6 August 2014

President's Column: Astronomers in the Academy and Industry

C. Urry Yale University

As Incoming President of the AAS for the past year or so, I’ve been asked what major initiatives the AAS should undertake. Here’s one of the most important: building better links between the academy and industry. I would like to see the AAS connect students and professors in universities with astronomers across the world who are employed in other places — in aerospace, computing, finance, Internet start-ups, wherever. Many astronomy alumni have found interesting, rewarding work outside the academy. Let’s celebrate their contributions and tap into their wide-ranging expertise; connect employers with young people looking for a challenge; and (as needed) reconnect alumni with the American Astronomical Society, which will be better and stronger with a broader membership.

The skills we acquire in training to be astronomers are incredibly valuable. The CEO of a data-mining company once told me his hiring priorities: first astronomers, then physicists, then economists. Astronomers and physicists, he explained, understood statistics and had strong quantitative skills, and astronomers had a slight edge because they were more familiar with "big data." A former postdoc who worked with me on blazars and who now works in government consulting said his current job is similar in many ways to his astronomical research: to answer a complex question he had to figure out what data were needed, find and analyze those data, determine the answer, and write it up in a report. He said he loved the challenge and the variety. Indeed, I have yet to meet an astronomer employed outside academia who doesn’t enjoy his or her choice.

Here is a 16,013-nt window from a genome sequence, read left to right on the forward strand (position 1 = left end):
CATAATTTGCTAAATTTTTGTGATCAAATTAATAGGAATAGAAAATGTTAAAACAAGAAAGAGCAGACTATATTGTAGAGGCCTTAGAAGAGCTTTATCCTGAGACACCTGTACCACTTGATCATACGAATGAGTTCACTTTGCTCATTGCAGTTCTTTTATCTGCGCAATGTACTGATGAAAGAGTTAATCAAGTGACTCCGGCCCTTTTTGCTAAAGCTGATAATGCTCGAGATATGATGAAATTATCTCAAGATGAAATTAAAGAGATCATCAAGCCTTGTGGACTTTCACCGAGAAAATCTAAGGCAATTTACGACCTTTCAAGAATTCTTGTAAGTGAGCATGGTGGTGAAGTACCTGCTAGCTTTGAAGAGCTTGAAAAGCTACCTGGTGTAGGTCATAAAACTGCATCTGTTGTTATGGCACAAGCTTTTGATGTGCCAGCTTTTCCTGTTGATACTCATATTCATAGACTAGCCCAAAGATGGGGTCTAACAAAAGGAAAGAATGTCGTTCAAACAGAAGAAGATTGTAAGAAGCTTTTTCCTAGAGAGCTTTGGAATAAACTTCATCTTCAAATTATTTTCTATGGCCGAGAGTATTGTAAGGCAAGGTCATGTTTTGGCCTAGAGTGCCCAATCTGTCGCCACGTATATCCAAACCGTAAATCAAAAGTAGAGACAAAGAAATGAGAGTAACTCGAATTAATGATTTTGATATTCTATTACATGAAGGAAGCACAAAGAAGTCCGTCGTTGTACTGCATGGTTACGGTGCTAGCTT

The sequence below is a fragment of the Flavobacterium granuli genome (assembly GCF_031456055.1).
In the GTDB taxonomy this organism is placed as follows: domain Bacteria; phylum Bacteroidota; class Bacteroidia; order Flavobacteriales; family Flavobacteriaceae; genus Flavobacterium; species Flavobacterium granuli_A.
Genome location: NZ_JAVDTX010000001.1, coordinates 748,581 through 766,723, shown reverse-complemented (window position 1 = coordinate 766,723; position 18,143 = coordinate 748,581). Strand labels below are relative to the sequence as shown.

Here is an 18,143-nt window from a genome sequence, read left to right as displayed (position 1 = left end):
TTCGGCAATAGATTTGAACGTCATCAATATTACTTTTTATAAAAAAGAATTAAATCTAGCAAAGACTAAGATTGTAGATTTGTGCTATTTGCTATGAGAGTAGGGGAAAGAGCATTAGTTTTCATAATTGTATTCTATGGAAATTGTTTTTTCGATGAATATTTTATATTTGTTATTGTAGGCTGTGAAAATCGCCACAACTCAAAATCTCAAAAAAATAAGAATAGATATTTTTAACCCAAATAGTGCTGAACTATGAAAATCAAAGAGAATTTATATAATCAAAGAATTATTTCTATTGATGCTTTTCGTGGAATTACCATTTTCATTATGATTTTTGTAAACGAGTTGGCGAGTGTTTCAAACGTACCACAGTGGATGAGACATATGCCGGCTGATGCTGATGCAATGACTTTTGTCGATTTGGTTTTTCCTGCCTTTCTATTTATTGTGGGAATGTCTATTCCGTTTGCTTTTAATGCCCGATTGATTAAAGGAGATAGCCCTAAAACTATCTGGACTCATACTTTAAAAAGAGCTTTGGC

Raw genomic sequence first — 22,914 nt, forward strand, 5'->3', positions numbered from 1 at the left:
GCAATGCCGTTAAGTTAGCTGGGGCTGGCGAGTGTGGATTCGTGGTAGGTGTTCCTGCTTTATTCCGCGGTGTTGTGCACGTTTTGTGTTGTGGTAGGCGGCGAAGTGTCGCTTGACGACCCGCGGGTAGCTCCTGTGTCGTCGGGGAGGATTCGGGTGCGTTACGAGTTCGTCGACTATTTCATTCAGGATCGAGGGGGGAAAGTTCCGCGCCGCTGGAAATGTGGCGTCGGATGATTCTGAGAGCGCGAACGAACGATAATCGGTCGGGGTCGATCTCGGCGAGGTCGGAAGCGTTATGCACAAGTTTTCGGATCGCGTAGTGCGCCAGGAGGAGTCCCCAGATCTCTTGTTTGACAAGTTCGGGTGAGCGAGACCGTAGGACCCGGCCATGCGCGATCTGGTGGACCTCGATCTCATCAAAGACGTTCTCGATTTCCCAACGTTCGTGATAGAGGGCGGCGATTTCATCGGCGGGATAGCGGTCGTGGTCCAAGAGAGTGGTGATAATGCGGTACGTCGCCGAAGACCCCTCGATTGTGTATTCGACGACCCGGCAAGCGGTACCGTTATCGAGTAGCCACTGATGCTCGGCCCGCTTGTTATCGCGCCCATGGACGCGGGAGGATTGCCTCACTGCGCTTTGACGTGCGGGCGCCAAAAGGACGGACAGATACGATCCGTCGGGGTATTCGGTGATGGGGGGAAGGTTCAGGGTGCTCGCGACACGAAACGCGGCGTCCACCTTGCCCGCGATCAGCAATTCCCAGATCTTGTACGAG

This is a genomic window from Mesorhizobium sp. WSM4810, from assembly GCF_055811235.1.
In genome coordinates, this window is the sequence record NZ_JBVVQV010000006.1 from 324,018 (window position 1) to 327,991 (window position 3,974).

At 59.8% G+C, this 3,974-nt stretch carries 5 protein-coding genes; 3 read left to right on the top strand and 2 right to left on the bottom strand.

Of course, professors love their jobs, too, so it’s not surprising they encourage their students to consider becoming faculty. I know I do. But even with strong growth in the number of astronomy faculty positions over the past 20 years (in part because physics departments are hiring astronomers), there is not a faculty job waiting for every newly minted PhD. That’s kind of obvious: unless every professor educates on average only one student per 40-year career, she has over-reproduced herself. Every first-year graduate student can do the math: for every PhD graduate to obtain a faculty position, the field has to support exponential growth.